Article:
September 2, 2014

Dick Polich: Transforming Metal into Art

Samuel Dorsky Museum of Art at SUNY New Paltz
Kenneth Tyler, Roy Lichtenstein and Dick Polich at the Tallix Foundry, 1977. Gelatin silver print. Courtesy Dick Polich. © National Gallery of Australia, Canberra.

The Dorsky Museum is delighted to present Dick Polich: Transforming Metal into Art, an exhibition of work by some of the most important artists of our time who have worked with Hudson Valley Master Dick Polich. Organized by the Samuel Dorsky Museum of Art at SUNY New Paltz, the exhibition will be on display from August 27 through December 14, in The Dorsky’s Morgan Anderson, Howard Greenberg Family, and Corridor Galleries. The public opening reception is Saturday, September 6, 5–7pm.

A metallurgist and art foundry owner, Polich makes art for artists. His foundries turn models, concepts, and designs into bronze, steel, aluminum, iron, and silver works of art. The Dorsky exhibition features sculptures by Janine Antoni, Cleve Gray, Nancy Graves, Jeff Koons, Roy Lichtenstein, Isamu Noguchi, Tom Otterness, Rona Pondick, Martin Puryear, Joel Shapiro, and Frank Stella that were cast by Polich and his team of talented craftspeople. Photographs, drawings, models, and other materials in the exhibition present the creative process from sketch to finished sculpture.

Dick Polich: Transforming Metal into Art is the first museum exhibition to survey the career of Polich, one of the world’s principal art fabricators who, like others in his profession, remains behind the scenes. The exhibition, curated by Daniel Belasco, the curator of exhibitions and programs at The Dorsky Museum, reveals how Polich has impacted the development of contemporary art by opening up the industrial process of metal casting and fabrication to accommodate the creative choices of artists.

The exhibition consists of three sections. The first section interweaves a history of Polich’s foundry leadership from 1969 to today with 11 carefully selected works of art that reveal the transformations in style, technique, and medium fostered by Polich. The second section presents an in-depth video documentary about the Polich Tallix Fine Art Foundry by artist Stephen Spaccarelli. The third section delves into the techniques and materials of contemporary foundry work. A witty installation by Otterness demonstrates all the steps involved in making a bronze sculpture with Polich.

Polich is being featured as a part of The Dorsky Museum’s “Hudson Valley Master” series, which has honored Robert Morris, Don Nice, Leslie Dill, Judy Pfaff, and Carolee Schneemann with one-person exhibitions that provide an in-depth survey of a selected artist’s career and current work. The exhibitions are accompanied by scholarly catalogues that become part of a permanent archive documenting the region’s rich contemporary art scene.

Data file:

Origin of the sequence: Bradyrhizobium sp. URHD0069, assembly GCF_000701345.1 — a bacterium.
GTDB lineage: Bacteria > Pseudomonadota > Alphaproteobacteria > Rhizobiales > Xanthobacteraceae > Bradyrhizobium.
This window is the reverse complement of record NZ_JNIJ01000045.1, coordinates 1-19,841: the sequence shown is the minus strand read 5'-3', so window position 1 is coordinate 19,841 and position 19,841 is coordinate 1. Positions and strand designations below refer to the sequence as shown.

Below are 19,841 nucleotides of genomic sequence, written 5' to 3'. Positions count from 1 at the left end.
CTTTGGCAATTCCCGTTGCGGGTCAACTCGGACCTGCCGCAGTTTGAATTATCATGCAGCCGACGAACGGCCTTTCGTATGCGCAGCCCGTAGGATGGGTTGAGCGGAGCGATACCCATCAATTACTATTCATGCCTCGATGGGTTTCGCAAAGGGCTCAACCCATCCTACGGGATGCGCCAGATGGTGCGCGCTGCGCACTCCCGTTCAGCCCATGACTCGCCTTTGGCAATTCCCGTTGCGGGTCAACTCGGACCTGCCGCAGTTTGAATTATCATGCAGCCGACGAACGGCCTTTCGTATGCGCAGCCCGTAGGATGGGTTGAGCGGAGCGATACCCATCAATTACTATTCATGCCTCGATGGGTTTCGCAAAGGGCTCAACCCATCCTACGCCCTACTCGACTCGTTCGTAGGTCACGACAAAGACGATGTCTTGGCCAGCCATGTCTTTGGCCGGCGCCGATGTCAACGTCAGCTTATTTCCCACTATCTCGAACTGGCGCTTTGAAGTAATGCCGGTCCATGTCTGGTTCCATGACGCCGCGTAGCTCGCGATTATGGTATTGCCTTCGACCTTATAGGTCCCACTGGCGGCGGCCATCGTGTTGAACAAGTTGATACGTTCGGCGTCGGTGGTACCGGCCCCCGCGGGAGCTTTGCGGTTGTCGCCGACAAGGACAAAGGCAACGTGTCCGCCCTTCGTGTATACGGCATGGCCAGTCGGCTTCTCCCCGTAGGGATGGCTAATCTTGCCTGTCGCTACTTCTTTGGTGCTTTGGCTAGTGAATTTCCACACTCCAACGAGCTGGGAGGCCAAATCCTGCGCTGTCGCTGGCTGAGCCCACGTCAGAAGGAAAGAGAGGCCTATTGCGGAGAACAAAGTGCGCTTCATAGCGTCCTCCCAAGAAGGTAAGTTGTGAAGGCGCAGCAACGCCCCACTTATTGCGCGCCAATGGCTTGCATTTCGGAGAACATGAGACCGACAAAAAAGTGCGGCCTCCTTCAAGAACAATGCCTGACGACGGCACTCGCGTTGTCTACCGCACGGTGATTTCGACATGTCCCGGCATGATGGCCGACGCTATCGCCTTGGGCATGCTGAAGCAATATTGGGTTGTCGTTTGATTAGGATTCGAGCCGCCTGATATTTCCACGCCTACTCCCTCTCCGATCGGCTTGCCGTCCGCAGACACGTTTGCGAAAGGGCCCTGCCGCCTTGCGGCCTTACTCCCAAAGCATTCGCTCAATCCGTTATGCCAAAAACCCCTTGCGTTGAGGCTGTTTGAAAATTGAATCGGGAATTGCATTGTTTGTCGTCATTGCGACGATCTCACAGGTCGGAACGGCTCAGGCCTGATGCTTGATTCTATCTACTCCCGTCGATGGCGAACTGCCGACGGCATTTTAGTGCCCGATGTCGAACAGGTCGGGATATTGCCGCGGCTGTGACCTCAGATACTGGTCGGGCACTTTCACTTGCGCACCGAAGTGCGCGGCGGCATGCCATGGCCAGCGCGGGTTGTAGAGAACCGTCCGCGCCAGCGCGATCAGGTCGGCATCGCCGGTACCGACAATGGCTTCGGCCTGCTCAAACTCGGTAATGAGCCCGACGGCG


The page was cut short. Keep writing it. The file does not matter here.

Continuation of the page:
The fully illustrated, 106-page catalogue documents the exhibition and surveys Polich’s work with artists since the 1960s. Belasco contributes a scholarly art historical survey of 50 years of work produced by Polich and his foundries. Polich contributes a statement on craftsmanship and metal casting. Participating artists, including Antoni, Koons, Otterness, Pondick, Puryear, and Shapiro, contribute personal statements about collaborating with Polich. Longtime employees Vanessa Hoheb and Thom Joyce provide behind-the-scenes descriptions of Polich’s energy and influence. Additional materials include a list of the nearly 500 artists who have made art with Polich, and a world map locating over 100 public monuments and sculptures produced in his foundries.

Public programs on the SUNY New Paltz campus this fall include a gallery talk on the properties of metals by Polich and a conversation between Polich and artists with whom he has worked closely. A panel discussion by artisans at the foundry will discuss the experiences and challenges of being the maker of an artist’s work.


About The Dorsky Museum
One of the largest museums within the SUNY system, The Dorsky supports and enriches the academic programs of SUNY, presents a broad range of world art, and serves as a center for Hudson Valley arts and culture. The Dorsky was officially dedicated on October 20, 2001. Since then it has presented over 100 exhibitions, including commissions, collection-based projects, and in-depth studies of contemporary artists including Robert Morris, Alice Neel, Judy Pfaff, Carolee Schneemann, and Ushio Shinohara.

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